These letters were written by Asahel W. Thompson (1838-1864), the son of Asahel Washington Thompson (1800-1872) and Nancy Horton (1809-1899) of Chesterfield county, South Carolina.
According to military records, Asahel enlisted on 19 September 1861 at Pitman’s Ferry, Arkansas. He was wounded at the Battle of Chickamauga in September 1863 and convalesced in a hospital at Columbia, South Carolina, until 9 February 1864 when he returned to his regiment.
Due to dwindling numbers, the Sixth and Seventh Arkansas were consolidated for the Atlanta Campaign which started in May. On September 1, the entire unit was captured at the Battle of Jonesboro but were later exchanged in time to fight at the Battle of Franklin, Tennessee, and the Battle of Nashville, Tennessee. Private Thompson was not among those taken prisoner, however. He was wounded in the left arm, just above the elbow, on 22 July and he died on 25 August, 1864, at a hospital in Griffin, Georgia. He was buried in the Stonewall Confederate Cemetery at Griffin. Thompson was actually a member of Co. G, 6th Arkansas, though when the 6th was consolidated with the 7th companies C and G of the 6th were consolidated and became Co. E of the 6th-7th Arkansas. So Thompson was a member of Co. E, 6th-7th Arkansas in the Atlanta Campaign.
The first six letters posted here are from my client’s collection and were written while serving in Daniel C. Govan’s Brigade, Patrick Cleburne’s Division, which has often been called “the best fighting division in the Army of the Tennessee” and the “hardest hitting division in the Confederate army.” [see No Better Officer…, by Daniel E. Sutherland] The other letters were found transcribed and posted on the Heritage Auctions website where they were recently sold.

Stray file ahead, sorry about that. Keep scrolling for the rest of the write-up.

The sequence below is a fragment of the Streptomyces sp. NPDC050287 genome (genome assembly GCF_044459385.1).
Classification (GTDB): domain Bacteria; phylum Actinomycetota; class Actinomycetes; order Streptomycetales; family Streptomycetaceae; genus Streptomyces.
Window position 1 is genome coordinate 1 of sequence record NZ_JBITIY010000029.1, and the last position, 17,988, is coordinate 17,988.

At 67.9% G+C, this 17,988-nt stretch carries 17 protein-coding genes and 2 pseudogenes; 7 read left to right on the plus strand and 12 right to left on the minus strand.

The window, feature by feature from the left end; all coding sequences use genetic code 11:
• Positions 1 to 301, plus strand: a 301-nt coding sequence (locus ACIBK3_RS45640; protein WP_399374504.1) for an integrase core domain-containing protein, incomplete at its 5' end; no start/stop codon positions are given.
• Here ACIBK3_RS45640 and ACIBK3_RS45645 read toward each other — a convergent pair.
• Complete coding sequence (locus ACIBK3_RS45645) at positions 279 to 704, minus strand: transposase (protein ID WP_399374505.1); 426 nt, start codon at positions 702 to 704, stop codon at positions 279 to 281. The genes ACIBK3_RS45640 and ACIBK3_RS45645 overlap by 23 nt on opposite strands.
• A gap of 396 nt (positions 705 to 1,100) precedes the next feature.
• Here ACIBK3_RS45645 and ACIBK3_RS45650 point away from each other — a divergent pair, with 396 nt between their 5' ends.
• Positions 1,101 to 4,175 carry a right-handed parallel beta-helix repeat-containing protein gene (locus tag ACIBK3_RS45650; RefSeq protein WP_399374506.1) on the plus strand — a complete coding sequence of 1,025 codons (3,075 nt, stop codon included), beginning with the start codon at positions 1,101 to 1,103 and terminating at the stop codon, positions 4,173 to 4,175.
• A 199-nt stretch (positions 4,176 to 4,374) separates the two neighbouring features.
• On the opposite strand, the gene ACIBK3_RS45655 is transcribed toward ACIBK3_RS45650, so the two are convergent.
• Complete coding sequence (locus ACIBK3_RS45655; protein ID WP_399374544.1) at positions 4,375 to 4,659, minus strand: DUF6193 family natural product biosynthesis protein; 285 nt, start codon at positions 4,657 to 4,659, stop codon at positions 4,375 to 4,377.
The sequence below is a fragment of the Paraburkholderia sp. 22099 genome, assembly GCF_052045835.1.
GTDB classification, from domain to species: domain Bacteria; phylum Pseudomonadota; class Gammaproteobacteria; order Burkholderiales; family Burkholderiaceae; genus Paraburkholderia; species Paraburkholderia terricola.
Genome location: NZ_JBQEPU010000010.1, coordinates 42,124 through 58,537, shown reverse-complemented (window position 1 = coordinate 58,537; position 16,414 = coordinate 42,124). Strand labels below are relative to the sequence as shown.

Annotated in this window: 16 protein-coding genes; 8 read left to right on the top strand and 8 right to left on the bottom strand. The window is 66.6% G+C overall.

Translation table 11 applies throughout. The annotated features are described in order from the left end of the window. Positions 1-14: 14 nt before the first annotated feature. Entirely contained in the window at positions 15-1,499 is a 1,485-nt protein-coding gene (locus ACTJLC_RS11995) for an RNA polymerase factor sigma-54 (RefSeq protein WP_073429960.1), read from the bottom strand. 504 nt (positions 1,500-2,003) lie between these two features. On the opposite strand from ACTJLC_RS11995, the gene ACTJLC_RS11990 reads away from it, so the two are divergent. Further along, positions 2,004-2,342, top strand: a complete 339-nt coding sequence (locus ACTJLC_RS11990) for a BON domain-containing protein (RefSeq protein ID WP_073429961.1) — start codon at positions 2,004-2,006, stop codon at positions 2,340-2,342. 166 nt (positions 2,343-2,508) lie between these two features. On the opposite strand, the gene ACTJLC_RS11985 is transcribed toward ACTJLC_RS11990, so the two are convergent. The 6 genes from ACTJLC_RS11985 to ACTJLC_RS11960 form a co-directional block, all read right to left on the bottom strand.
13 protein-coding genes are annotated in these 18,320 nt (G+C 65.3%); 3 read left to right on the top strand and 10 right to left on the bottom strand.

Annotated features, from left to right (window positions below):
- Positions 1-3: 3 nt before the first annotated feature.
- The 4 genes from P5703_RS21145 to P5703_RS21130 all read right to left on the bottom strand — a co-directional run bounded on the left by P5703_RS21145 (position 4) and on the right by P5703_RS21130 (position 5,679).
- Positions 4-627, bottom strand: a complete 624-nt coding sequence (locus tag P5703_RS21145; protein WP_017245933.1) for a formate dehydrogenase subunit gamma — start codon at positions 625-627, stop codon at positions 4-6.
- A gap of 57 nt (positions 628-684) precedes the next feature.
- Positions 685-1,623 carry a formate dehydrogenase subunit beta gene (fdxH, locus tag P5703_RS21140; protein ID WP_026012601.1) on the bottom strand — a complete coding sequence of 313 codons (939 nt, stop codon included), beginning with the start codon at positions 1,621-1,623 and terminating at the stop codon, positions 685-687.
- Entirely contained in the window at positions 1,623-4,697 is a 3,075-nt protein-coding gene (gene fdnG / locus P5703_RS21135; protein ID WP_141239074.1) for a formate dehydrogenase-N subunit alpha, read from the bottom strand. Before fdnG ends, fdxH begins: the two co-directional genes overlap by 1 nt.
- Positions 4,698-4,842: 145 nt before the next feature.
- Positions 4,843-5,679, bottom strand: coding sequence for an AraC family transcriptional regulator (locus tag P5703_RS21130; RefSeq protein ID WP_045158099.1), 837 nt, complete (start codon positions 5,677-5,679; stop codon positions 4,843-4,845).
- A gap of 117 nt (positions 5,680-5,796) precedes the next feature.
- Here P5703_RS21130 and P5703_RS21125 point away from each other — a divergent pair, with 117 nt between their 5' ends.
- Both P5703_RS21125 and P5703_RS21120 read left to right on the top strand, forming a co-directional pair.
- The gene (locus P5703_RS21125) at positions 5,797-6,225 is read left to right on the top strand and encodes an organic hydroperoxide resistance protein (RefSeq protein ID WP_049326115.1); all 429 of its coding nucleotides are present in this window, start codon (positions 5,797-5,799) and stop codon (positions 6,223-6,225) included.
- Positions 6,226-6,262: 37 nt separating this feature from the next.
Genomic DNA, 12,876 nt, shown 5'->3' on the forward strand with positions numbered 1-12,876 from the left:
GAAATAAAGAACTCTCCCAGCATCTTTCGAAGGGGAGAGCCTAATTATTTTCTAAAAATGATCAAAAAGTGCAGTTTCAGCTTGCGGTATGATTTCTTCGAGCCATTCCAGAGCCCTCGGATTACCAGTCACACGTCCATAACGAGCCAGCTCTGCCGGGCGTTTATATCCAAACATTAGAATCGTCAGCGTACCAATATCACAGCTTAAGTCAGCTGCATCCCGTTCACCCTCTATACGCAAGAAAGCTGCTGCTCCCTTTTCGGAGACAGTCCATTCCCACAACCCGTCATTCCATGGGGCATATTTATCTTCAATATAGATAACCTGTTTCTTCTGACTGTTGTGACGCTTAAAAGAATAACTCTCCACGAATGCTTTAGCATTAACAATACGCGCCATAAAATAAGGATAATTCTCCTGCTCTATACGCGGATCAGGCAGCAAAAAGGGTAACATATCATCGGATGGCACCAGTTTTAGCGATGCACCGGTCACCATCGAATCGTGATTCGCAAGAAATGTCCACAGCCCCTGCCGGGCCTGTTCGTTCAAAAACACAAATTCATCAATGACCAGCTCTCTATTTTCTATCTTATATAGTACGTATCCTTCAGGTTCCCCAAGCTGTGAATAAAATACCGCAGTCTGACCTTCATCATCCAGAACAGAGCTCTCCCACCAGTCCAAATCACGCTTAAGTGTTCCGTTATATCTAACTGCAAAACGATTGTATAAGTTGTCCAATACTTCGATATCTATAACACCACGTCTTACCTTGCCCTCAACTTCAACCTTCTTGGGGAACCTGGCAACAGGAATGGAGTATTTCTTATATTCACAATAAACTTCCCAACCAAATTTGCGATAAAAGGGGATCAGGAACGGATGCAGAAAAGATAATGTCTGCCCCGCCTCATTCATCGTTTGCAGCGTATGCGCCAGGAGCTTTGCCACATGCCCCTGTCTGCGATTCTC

April 22, 1864
Father & Mother,
This short epistle leaves me well hoping it may reach you the same. This [is the] second letter I have written you since I left home. I have nothing of interest to correspond to you. Sherman are concentrating his forces in front of our army and a battle is expected soon. It is thought if Sherman does not advance on Johnston, that Johnston will advance soon.
Father, I must say something in regard to my transfer and there is not an officer from my Colonel up to General Johnston that will approve of it. Father, I think I can get a transfer from Congress or the Secretary of War as Congress meets the first of next month. I would be glad [if] you could go to see Witherspoon 1—that is, if he is not gone to Richmond. If you can get to see him and state the case to him, I think he would give me a transfer or tell you how I could get it. You would have to give him the company number of Regiment, Brigade and Division as my officer will not transfer me. I am going to try as long as I think there is any chance as I am not satisfied in my present company.
Answer in haste. Fail not. Give me the initials of Witherspoon’s name.
Address [to] Dalton, Georgia, Company C, 6th Arkansas Regt., [Daniel] Govan’s Brigade, [Patrick] Cleburne’s Division, The Army of Tennessee
— A. W. Thompson
1 Probably James Hervey Witherspoon (1810-1865) who served as a member of the CSA Congress representing South Carolina.
Camp 6th Arkansas Regiment
May 27th 1864
I assume my seat this afternoon to correspond to you the following. This leaves me well.
We are in line of battle in sight of the Yankees. Some heavy fighting going on on some part of the line. Some few killed and wounded in my Brigade today. One man mortally wounded in my company today. I have heard the roaring cannon & the clash of musketry for twenty days.